2019 European Junior Championships Day 3 Finals Live Recap



  • Euro Jr Record – 26.97, Nicolo Martinenghi (ITA), 2017
  • Championships Record – 27.23, Nicolo Martinenghi (ITA), 2017
  • Top 8:
    1. Archie Goodburn (GBR), 27.87
    2. Vladislav Gerasimenko (RUS), 28.03
    3. Arkadios-Geor Aspougalis (GRE), 28.08
    4. Aleksandr Zhigalov (RUS), 28.13
    5. Caspar Corbeau (NED), 28.27
    6. Demirkan Demir (TUR), 28.45* tie
    7. Oliver Taverner (GBR), 28.45* tie
    8. Carl Aitkaci (FRA), 28.53

18-year-old Archie Goodburn kept his morning momentum going this evening, snapping the top seed in the men’s 50m breaststroke for the final.

The Warrender Baths athlete was 27.85 this morning and nearly there tonight, stopping the clock in 27.87 for his 2nd fastest time ever and just his 2nd time under the 28-second threshold.

Goodburn’s previous PB rested at the 28.04 put up at the 2018 British Championships, but his morning effort here in Kazan now ranks the teen as the 17th fastest Brit ever in the event.

Russia’s Vladislav Gerasimenko took the gold in this event at last year’s edition of the Championships, hitting a time in 2018 of 28.03 and was exactly that time tonight for the 2nd seed.

Greek swimmer Arkadios-Geor Aspougalis is in the mix with the 3rd seeded time of 28.08, while Aleksandr Zhigalov, last night’s gold medalist in the 200m breast, earned the 4th seed in 28.13.

Also in the final for the tomrorow night is Caspar Corbeau. University of Texas-bound Corbeau of Netherlands took silver to Zhigalov’s gold last night and earned a time of 28.27 for 5th seed in this sprint tonight.

Another Brit in the form of Mount Kelly’s Oliver Taverner sneaked into the final as the 6th seed, tied with Turkish athlete Demir Demirkan. Taverner’s time was just .01 shy of his PB clocked at the British Championships this year.


Last year’s gold medalist in this event, Daria Vaskina of Russia, set herself up as the top-seeded swimmer out of tonight’s semi-finals of the women’s 50m back. In a very tight field behind her, Vaskina holds a .46 advantage over the competitors in a time of 28.09.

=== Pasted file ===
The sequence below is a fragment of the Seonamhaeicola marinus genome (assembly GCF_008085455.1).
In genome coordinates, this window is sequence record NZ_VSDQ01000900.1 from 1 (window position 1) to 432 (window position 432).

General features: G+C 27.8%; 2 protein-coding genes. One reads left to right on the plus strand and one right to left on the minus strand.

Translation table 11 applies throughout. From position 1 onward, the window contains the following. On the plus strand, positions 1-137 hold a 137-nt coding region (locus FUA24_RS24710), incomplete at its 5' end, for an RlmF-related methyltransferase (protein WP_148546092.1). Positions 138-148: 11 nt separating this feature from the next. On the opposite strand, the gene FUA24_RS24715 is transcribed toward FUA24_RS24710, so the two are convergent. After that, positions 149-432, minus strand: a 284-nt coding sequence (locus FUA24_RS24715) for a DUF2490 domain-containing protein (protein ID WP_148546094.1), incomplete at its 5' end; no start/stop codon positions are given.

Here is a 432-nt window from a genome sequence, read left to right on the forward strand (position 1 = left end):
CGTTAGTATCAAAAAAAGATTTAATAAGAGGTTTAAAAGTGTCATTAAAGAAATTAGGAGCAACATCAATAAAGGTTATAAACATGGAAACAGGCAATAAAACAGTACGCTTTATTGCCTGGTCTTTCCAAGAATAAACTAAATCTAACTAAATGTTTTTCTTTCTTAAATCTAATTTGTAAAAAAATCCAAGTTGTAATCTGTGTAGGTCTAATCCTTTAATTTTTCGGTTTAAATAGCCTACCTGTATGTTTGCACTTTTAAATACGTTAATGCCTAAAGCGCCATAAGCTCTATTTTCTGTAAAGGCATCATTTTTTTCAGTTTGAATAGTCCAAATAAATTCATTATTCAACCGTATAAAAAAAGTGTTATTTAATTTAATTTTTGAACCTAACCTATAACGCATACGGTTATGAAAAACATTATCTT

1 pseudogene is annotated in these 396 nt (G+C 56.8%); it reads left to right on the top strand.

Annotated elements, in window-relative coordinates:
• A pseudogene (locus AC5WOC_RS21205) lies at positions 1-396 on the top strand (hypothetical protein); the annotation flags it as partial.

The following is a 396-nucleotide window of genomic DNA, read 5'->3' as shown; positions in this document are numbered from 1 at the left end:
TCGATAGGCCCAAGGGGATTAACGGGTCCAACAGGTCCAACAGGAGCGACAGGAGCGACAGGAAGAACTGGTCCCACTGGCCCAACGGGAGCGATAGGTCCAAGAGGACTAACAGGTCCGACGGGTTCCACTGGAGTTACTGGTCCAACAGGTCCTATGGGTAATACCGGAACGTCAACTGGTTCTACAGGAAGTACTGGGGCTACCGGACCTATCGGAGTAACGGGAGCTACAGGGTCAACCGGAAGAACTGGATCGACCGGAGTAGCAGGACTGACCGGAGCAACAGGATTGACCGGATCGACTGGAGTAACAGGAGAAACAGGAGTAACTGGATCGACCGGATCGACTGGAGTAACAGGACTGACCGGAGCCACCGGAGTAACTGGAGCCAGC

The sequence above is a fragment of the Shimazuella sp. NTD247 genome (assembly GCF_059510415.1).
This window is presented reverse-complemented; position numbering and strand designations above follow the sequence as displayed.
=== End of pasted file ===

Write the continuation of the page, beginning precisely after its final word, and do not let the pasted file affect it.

She is simply biding her time, however, having already clocked a wicked-fast mark of 27.74 at the Russian Nationals this year. That clears her 27.90 Championships Record that took gold in Helsinki to check-in as the European Junior Recor, so look for her to be a big-time player later tonight.

The 200m back gold medalist here, Erika Francesca Gaetani, was back at it tonight but fell from top seed of the morning in 28.50 to 7th seed in 28.68 heading into tomorrow night. That’s still faster than her lifetime best of 28.83 that she clocked about a year ago.

But Israeli standout Anastasya Gorbenko logged a time of 28.56 this morning to come within .05 of her nation’s senior record but was slightly slower tonight in 28.67 for 6th seed. We’ll see what she can produce in the final.

Taking the 2nd seed, however, was Rafaela Gomes Azevedo, who overwrote her own National Record with a big-time swim of 28.55. That hacks .47 off of her record, which she already broke this morning with her swim of 28.79.


  • Euro Jr Record – 1:52.71, Kristof Milak (HUN), 2018
  • Championships Record – 1:53.79, Kristof Milak (HUN), 2017
  • GOLD – Igor Troyanovs’kyy (UKR), 1:57.86
  • SILVER – Mark Torok Dominik (HUN), 1:58.79
  • BRONZE – Adam Hloben (CZE), 1:58.90

The top 3 men of the 200m fly final tonight all cleared the 2:00 threshold, with Ukrainian Igor Troyanovs’kyy taking the top spot in a time of 1:57.86. The 17-year-old’s outing tonight was within a tenth of his own lifetime best of 1:57.78 that granted him the bronze medal at this year’s Ukrainian Senior Championships.

Hungarian Mark Torok Dominik carries on the great fly tradition of his nation with a silver medal this evening in 1:58.79, while Czech swimmer Adam Hloben got on the board with a mark of 1:58.90. Prior to these Championships, Hloben had never before been under the 2:00 threshold.

For perspective, however, this year’s final was noticeably slower than 2018. Of course, last year saw Hungary’s Kristof MIlak put up a monster 1:53.79 for gold, but both the runner-up Federico Burdisso and bronze medalist Denis Kesil were both in the 1:56 range.


The women’s 200m freestyle field continues to play their cards close to their vests, as just one athlete dipped under the 2-minute threshold in the semi-finals tonight.

Germany’s dynamo Isabel Gose got the job done to claim lane 4 for tomorrow night’s final in a time of 1:59.77 to go for her 3rd individual gold here at these Championships. The 17-year-old already nailed 400m free and 100m free gold, along with a relay top prize in the mixed 4x100m medley relay for Germany.

Gose is the reigning 200m free European Junior Champion in 1:58.17, her lifetime best, so let’s see if the German can venture into sub-1:58 territory before all is said and done.

Her teammate Maya Tobehn is sitting right behind her in 2:00.34 while Spain’s Ainho Campabadal Amezcua will be on the other side in tomorrow’s race, holding the 3rd seeded effort of 2:00.51.